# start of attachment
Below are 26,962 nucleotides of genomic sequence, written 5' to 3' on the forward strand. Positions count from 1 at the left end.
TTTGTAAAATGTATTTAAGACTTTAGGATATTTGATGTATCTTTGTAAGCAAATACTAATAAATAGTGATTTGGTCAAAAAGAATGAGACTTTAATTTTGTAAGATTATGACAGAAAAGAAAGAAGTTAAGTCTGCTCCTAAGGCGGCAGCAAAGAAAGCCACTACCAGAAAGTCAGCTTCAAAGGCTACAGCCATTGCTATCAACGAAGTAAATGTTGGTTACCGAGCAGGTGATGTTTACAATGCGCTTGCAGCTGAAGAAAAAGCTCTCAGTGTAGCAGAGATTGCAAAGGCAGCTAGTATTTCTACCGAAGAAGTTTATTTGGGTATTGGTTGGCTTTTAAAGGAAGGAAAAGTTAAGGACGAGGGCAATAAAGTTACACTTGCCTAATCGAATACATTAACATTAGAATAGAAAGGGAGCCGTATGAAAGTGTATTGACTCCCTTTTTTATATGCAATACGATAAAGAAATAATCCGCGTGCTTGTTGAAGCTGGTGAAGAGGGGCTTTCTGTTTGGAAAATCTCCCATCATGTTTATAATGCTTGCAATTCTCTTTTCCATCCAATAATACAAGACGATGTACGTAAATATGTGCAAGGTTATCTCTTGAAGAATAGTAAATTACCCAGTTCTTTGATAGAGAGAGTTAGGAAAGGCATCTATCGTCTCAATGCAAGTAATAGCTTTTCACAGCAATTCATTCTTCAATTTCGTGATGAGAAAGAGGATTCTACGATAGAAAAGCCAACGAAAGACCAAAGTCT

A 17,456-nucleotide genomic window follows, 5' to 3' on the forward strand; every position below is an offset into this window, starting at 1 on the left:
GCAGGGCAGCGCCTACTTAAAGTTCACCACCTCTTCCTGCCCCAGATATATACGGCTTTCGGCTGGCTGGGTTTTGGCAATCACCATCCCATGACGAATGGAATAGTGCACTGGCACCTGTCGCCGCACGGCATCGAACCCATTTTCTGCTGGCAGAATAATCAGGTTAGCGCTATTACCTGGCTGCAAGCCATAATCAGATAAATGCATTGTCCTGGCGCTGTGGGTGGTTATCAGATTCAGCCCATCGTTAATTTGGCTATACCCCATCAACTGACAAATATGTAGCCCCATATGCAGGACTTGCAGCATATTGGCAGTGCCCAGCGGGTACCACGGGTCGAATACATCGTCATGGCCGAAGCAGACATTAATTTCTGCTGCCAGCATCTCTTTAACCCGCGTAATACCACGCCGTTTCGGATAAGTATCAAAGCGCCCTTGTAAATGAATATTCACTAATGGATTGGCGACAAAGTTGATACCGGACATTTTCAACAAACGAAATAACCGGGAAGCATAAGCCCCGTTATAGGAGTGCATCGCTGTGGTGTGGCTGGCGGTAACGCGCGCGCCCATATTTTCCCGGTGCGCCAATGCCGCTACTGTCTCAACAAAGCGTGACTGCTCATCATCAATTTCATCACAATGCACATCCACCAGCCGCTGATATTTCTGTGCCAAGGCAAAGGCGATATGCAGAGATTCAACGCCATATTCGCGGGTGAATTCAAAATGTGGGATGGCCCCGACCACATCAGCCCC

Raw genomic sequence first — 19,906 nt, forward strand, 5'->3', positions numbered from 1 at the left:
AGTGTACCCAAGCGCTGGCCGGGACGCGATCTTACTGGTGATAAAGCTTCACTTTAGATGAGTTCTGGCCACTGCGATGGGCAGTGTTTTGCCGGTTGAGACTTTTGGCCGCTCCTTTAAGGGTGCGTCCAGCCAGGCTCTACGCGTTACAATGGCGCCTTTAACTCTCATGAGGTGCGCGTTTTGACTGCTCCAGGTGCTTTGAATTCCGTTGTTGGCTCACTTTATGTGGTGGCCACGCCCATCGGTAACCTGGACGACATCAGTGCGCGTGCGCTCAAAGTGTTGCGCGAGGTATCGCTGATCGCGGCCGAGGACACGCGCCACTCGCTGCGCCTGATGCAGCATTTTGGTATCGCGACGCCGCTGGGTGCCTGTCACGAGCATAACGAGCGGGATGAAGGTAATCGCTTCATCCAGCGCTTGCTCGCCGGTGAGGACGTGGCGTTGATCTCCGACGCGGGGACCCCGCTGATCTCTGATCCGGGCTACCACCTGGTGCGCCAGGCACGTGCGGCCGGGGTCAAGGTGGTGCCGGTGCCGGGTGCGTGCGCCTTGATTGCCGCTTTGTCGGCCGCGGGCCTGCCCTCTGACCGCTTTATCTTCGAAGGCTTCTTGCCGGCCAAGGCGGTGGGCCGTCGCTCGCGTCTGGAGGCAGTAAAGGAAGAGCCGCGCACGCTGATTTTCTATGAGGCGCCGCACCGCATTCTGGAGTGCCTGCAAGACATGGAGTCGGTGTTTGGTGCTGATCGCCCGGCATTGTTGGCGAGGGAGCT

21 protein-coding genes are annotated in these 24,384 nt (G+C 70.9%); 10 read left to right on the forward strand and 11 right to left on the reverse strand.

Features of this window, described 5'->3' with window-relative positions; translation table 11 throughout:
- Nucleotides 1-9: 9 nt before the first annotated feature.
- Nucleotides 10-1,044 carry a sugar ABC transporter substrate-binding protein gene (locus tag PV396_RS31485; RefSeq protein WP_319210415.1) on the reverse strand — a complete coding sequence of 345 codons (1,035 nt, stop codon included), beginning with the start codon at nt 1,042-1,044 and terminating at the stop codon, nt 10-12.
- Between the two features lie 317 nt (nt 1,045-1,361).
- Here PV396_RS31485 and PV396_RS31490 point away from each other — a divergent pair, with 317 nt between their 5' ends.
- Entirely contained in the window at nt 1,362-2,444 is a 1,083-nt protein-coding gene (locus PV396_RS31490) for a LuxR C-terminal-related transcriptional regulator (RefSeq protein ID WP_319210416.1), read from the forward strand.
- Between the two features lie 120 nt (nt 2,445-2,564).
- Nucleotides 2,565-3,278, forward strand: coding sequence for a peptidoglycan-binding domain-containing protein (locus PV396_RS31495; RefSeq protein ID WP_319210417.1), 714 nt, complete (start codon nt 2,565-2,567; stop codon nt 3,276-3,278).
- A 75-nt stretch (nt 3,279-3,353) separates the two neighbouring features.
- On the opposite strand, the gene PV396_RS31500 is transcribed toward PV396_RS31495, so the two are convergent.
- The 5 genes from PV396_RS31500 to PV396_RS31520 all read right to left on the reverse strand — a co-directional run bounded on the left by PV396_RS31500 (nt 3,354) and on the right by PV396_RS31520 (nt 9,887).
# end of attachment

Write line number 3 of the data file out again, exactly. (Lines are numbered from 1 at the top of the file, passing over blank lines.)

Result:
A 17,456-nucleotide genomic window follows, 5' to 3' on the forward strand; every position below is an offset into this window, starting at 1 on the left: